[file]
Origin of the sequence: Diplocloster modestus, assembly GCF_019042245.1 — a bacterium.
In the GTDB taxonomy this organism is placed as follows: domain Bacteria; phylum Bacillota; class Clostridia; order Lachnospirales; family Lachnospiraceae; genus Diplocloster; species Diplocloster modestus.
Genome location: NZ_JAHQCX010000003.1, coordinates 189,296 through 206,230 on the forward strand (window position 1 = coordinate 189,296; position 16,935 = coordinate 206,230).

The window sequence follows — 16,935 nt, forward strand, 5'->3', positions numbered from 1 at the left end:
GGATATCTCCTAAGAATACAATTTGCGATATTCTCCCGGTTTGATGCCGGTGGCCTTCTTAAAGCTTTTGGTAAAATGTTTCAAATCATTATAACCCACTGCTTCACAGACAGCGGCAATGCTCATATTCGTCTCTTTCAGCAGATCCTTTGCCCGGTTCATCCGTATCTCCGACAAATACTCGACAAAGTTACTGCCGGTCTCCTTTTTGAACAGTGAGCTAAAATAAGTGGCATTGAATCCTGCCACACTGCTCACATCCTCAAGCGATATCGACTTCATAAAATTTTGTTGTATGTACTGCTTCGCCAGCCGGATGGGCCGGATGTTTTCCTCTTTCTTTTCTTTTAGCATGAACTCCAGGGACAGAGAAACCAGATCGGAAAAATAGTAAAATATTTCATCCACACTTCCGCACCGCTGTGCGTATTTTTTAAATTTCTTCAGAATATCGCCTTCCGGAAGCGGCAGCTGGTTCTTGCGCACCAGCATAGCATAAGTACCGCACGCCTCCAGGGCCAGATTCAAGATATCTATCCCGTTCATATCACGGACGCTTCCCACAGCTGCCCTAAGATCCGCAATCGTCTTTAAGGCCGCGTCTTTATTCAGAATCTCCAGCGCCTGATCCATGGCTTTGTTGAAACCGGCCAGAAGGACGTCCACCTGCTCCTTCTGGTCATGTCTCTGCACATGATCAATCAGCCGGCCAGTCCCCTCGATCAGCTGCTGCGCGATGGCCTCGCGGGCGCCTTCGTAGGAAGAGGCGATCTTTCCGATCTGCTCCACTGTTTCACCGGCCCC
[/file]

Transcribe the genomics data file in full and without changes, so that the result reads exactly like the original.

Origin of the sequence: Diplocloster modestus, assembly GCF_019042245.1 — a bacterium.
In the GTDB taxonomy this organism is placed as follows: domain Bacteria; phylum Bacillota; class Clostridia; order Lachnospirales; family Lachnospiraceae; genus Diplocloster; species Diplocloster modestus.
Genome location: NZ_JAHQCX010000003.1, coordinates 189,296 through 206,230 on the forward strand (window position 1 = coordinate 189,296; position 16,935 = coordinate 206,230).

The window sequence follows — 16,935 nt, forward strand, 5'->3', positions numbered from 1 at the left end:
GGATATCTCCTAAGAATACAATTTGCGATATTCTCCCGGTTTGATGCCGGTGGCCTTCTTAAAGCTTTTGGTAAAATGTTTCAAATCATTATAACCCACTGCTTCACAGACAGCGGCAATGCTCATATTCGTCTCTTTCAGCAGATCCTTTGCCCGGTTCATCCGTATCTCCGACAAATACTCGACAAAGTTACTGCCGGTCTCCTTTTTGAACAGTGAGCTAAAATAAGTGGCATTGAATCCTGCCACACTGCTCACATCCTCAAGCGATATCGACTTCATAAAATTTTGTTGTATGTACTGCTTCGCCAGCCGGATGGGCCGGATGTTTTCCTCTTTCTTTTCTTTTAGCATGAACTCCAGGGACAGAGAAACCAGATCGGAAAAATAGTAAAATATTTCATCCACACTTCCGCACCGCTGTGCGTATTTTTTAAATTTCTTCAGAATATCGCCTTCCGGAAGCGGCAGCTGGTTCTTGCGCACCAGCATAGCATAAGTACCGCACGCCTCCAGGGCCAGATTCAAGATATCTATCCCGTTCATATCACGGACGCTTCCCACAGCTGCCCTAAGATCCGCAATCGTCTTTAAGGCCGCGTCTTTATTCAGAATCTCCAGCGCCTGATCCATGGCTTTGTTGAAACCGGCCAGAAGGACGTCCACCTGCTCCTTCTGGTCATGTCTCTGCACATGATCAATCAGCCGGCCAGTCCCCTCGATCAGCTGCTGCGCGATGGCCTCGCGGGCGCCTTCGTAGGAAGAGGCGATCTTTCCGATCTGCTCCACTGTTTCACCGGCCCC